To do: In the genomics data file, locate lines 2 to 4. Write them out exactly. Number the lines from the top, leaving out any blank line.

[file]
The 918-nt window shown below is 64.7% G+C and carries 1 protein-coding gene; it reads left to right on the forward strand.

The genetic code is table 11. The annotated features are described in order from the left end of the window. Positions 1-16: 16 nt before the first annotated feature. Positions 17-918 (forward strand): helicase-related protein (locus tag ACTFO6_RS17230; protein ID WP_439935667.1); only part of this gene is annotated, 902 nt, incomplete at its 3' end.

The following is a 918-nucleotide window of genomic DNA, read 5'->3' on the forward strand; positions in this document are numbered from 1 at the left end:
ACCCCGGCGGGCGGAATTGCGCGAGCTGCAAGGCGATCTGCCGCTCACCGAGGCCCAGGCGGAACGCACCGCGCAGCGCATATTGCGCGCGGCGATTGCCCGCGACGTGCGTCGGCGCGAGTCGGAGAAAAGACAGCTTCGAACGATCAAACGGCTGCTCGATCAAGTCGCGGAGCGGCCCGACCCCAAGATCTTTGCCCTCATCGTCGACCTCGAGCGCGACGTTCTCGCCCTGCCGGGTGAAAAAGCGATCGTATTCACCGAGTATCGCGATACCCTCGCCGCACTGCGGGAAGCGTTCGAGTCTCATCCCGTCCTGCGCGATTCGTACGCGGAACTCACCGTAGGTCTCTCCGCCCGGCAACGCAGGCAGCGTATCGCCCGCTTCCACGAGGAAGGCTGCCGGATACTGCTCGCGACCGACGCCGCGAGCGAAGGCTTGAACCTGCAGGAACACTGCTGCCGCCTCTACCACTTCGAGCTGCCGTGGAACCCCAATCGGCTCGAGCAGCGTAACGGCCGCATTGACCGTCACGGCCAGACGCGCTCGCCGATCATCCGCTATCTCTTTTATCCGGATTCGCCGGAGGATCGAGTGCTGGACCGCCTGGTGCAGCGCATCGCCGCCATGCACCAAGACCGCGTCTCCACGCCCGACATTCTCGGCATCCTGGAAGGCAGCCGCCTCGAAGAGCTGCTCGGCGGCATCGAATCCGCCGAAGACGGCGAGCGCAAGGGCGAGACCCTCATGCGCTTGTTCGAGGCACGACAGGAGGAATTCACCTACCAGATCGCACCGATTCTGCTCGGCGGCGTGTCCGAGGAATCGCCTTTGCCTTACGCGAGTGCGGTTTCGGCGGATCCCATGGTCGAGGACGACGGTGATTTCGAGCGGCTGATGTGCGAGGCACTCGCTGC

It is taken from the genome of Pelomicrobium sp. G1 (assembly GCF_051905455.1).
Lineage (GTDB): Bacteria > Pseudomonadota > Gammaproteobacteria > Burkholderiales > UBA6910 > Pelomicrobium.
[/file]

The genetic code is table 11. The annotated features are described in order from the left end of the window. Positions 1-16: 16 nt before the first annotated feature. Positions 17-918 (forward strand): helicase-related protein (locus tag ACTFO6_RS17230; protein ID WP_439935667.1); only part of this gene is annotated, 902 nt, incomplete at its 3' end.

The following is a 918-nucleotide window of genomic DNA, read 5'->3' on the forward strand; positions in this document are numbered from 1 at the left end:
ACCCCGGCGGGCGGAATTGCGCGAGCTGCAAGGCGATCTGCCGCTCACCGAGGCCCAGGCGGAACGCACCGCGCAGCGCATATTGCGCGCGGCGATTGCCCGCGACGTGCGTCGGCGCGAGTCGGAGAAAAGACAGCTTCGAACGATCAAACGGCTGCTCGATCAAGTCGCGGAGCGGCCCGACCCCAAGATCTTTGCCCTCATCGTCGACCTCGAGCGCGACGTTCTCGCCCTGCCGGGTGAAAAAGCGATCGTATTCACCGAGTATCGCGATACCCTCGCCGCACTGCGGGAAGCGTTCGAGTCTCATCCCGTCCTGCGCGATTCGTACGCGGAACTCACCGTAGGTCTCTCCGCCCGGCAACGCAGGCAGCGTATCGCCCGCTTCCACGAGGAAGGCTGCCGGATACTGCTCGCGACCGACGCCGCGAGCGAAGGCTTGAACCTGCAGGAACACTGCTGCCGCCTCTACCACTTCGAGCTGCCGTGGAACCCCAATCGGCTCGAGCAGCGTAACGGCCGCATTGACCGTCACGGCCAGACGCGCTCGCCGATCATCCGCTATCTCTTTTATCCGGATTCGCCGGAGGATCGAGTGCTGGACCGCCTGGTGCAGCGCATCGCCGCCATGCACCAAGACCGCGTCTCCACGCCCGACATTCTCGGCATCCTGGAAGGCAGCCGCCTCGAAGAGCTGCTCGGCGGCATCGAATCCGCCGAAGACGGCGAGCGCAAGGGCGAGACCCTCATGCGCTTGTTCGAGGCACGACAGGAGGAATTCACCTACCAGATCGCACCGATTCTGCTCGGCGGCGTGTCCGAGGAATCGCCTTTGCCTTACGCGAGTGCGGTTTCGGCGGATCCCATGGTCGAGGACGACGGTGATTTCGAGCGGCTGATGTGCGAGGCACTCGCTGC